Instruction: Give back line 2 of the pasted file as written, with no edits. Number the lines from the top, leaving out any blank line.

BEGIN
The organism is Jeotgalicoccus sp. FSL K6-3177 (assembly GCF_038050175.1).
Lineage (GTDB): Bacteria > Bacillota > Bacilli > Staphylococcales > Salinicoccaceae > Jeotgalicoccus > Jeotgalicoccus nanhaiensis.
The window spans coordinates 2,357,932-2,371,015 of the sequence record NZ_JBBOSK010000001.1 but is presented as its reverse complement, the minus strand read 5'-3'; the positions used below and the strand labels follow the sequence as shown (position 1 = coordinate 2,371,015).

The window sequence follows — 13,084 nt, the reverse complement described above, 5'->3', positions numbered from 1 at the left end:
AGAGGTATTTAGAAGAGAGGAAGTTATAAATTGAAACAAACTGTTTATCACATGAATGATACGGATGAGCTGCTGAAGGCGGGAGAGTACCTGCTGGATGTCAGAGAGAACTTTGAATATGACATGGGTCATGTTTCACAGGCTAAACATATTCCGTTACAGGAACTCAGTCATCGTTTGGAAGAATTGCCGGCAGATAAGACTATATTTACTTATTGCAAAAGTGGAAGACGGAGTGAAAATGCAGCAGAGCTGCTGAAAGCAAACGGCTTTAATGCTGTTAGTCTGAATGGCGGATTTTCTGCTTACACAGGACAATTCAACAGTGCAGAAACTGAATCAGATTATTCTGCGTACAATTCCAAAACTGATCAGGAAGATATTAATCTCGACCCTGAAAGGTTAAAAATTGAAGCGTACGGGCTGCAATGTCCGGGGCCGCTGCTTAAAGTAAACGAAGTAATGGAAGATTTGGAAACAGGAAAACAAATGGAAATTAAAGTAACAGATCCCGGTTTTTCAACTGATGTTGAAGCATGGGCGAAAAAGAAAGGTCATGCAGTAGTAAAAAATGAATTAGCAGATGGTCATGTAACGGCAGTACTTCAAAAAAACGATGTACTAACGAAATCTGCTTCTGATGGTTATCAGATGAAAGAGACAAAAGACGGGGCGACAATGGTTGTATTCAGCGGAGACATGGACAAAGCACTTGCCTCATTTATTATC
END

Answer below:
Lineage (GTDB): Bacteria > Bacillota > Bacilli > Staphylococcales > Salinicoccaceae > Jeotgalicoccus > Jeotgalicoccus nanhaiensis.